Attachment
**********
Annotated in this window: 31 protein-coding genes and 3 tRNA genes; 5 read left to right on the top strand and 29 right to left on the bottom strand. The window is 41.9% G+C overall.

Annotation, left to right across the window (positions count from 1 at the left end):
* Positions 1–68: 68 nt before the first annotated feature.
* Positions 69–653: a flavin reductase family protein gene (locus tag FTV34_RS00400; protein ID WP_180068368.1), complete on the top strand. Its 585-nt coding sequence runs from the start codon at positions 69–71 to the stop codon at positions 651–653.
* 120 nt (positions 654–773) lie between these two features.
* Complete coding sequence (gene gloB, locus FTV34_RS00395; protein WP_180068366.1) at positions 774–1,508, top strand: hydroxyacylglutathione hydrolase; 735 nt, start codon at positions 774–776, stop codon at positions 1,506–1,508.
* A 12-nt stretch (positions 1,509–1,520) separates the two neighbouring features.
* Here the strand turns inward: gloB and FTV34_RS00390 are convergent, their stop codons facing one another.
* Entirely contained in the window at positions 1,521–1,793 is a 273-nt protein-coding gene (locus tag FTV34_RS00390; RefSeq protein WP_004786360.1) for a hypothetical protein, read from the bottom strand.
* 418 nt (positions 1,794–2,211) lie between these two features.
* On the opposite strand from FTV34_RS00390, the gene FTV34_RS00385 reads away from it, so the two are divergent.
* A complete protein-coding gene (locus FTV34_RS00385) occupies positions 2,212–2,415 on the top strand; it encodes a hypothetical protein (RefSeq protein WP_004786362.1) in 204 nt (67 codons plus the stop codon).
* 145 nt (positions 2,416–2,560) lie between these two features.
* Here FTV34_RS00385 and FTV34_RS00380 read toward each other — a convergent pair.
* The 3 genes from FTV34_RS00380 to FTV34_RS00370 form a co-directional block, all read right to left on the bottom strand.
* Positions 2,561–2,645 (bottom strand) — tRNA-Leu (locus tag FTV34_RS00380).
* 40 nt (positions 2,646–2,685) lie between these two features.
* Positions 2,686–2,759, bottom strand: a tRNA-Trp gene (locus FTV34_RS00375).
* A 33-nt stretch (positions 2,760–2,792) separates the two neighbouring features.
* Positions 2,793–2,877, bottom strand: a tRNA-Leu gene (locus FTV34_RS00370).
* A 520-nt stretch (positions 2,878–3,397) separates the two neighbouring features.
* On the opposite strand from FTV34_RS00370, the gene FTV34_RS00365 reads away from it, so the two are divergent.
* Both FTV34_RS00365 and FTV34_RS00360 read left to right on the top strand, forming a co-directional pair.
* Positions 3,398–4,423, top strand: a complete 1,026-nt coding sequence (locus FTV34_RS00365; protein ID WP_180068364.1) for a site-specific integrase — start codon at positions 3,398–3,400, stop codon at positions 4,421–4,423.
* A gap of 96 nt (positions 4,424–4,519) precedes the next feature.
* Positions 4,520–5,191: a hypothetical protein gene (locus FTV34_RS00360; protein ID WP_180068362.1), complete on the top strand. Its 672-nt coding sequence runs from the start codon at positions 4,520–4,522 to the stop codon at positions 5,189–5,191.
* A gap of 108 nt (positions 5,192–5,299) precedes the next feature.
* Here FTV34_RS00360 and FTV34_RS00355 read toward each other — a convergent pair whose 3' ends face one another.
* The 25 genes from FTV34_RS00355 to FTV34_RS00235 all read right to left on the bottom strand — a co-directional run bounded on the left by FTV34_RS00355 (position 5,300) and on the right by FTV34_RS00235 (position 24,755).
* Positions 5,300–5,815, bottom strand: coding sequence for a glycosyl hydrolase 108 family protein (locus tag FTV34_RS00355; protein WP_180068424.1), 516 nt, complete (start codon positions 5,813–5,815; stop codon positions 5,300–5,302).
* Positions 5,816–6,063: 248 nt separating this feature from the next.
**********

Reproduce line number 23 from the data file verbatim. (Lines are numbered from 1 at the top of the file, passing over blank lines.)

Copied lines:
* Both FTV34_RS00365 and FTV34_RS00360 read left to right on the top strand, forming a co-directional pair.